4. The method of claim 1, wherein said plurality of basis waveforms generated comprises complex valued noise-like spreading sequences having real and imaginary components, and wherein a single set of said complex noise-like sequences is modulated by said first and second coefficients, further comprising the steps of:

- a) amplitude modulating said real components by said first set of amplitude modulation coefficients to produce a first coefficient modulated set of real components;
- b) amplitude modulating said real components by said second set of amplitude modulation coefficients to produce a second coefficient modulated set of real components;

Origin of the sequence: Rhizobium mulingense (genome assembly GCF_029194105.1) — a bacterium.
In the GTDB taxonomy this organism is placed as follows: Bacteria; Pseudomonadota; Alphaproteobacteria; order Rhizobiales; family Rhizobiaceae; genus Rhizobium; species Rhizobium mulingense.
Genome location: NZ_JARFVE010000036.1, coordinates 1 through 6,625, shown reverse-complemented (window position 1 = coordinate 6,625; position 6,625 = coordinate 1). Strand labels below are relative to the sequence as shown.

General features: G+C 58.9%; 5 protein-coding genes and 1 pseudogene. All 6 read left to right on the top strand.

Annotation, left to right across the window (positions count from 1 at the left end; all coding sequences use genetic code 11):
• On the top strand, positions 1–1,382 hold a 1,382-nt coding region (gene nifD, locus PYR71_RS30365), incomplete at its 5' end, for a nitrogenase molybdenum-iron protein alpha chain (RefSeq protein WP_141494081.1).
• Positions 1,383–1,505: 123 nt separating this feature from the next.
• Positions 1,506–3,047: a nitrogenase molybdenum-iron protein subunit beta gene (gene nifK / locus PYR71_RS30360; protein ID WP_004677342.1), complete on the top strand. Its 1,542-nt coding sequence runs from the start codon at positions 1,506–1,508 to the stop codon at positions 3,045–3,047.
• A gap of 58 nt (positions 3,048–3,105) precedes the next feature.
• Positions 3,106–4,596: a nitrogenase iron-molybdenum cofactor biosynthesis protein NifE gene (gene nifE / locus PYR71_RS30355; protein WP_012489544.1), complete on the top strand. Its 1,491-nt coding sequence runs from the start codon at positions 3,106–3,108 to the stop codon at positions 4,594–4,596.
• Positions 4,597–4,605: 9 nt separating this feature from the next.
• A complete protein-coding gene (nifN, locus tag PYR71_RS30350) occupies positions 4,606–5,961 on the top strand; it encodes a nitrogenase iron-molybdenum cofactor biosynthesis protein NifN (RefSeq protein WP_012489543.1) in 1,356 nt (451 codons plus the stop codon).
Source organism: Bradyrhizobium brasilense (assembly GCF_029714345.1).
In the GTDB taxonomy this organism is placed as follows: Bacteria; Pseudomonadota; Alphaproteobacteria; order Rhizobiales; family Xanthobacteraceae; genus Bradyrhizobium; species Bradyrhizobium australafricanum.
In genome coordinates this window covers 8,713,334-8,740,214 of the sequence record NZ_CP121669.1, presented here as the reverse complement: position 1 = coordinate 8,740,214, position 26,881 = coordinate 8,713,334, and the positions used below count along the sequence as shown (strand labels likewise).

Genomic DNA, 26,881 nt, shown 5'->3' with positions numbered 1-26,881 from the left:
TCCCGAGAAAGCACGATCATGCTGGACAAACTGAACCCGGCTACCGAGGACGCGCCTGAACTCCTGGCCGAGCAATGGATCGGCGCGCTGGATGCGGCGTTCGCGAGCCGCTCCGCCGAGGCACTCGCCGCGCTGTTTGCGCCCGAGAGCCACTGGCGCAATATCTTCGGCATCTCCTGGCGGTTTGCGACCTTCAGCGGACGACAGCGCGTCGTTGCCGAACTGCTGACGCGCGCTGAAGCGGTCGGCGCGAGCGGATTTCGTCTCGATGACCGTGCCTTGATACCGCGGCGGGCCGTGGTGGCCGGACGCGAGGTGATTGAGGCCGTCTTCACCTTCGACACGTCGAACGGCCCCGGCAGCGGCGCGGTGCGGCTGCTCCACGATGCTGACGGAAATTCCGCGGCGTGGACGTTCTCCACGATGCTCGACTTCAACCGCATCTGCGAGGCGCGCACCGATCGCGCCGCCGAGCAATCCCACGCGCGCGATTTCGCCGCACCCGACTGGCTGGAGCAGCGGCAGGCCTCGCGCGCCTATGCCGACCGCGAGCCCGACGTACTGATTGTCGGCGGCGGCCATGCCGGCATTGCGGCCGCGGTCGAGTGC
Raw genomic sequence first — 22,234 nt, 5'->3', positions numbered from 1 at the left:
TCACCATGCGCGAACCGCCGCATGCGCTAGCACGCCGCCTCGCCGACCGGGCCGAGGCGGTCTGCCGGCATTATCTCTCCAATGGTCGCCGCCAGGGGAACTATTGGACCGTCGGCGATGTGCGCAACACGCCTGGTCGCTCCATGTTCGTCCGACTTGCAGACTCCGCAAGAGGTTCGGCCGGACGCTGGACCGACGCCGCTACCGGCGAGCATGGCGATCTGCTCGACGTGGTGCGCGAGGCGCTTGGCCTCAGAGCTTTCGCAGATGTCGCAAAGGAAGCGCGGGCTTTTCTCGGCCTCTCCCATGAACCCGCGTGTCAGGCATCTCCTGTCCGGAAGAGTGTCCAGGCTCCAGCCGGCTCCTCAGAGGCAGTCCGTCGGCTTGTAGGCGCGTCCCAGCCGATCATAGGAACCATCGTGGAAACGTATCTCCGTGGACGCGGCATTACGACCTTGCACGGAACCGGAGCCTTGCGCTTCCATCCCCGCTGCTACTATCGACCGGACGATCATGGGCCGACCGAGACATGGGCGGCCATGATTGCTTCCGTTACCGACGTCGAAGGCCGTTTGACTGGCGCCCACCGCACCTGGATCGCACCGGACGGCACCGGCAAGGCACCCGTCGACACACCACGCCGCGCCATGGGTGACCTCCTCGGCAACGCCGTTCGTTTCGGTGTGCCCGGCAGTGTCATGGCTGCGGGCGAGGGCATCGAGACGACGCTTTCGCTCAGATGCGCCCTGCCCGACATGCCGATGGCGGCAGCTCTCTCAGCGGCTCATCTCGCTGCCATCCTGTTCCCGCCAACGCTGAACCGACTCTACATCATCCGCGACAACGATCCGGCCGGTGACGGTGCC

- c) amplitude modulating said imaginary components by said first set of amplitude modulation coefficients to produce a first coefficient modulated set of imaginary components;
- d) amplitude modulating said imaginary components by said second set of amplitude modulation coefficients to produce a second coefficient modulated set of imaginary components;
- e) adding said first coefficient modulated set of real components to said second coefficient modulated set of imaginary components to produce a first set of pairs;
- f) adding said first coefficient modulated set of imaginary components to said second coefficient modulated set of real components to produce a second set of pairs;
- g) adding said first set of pairs together to produce the first summed set; and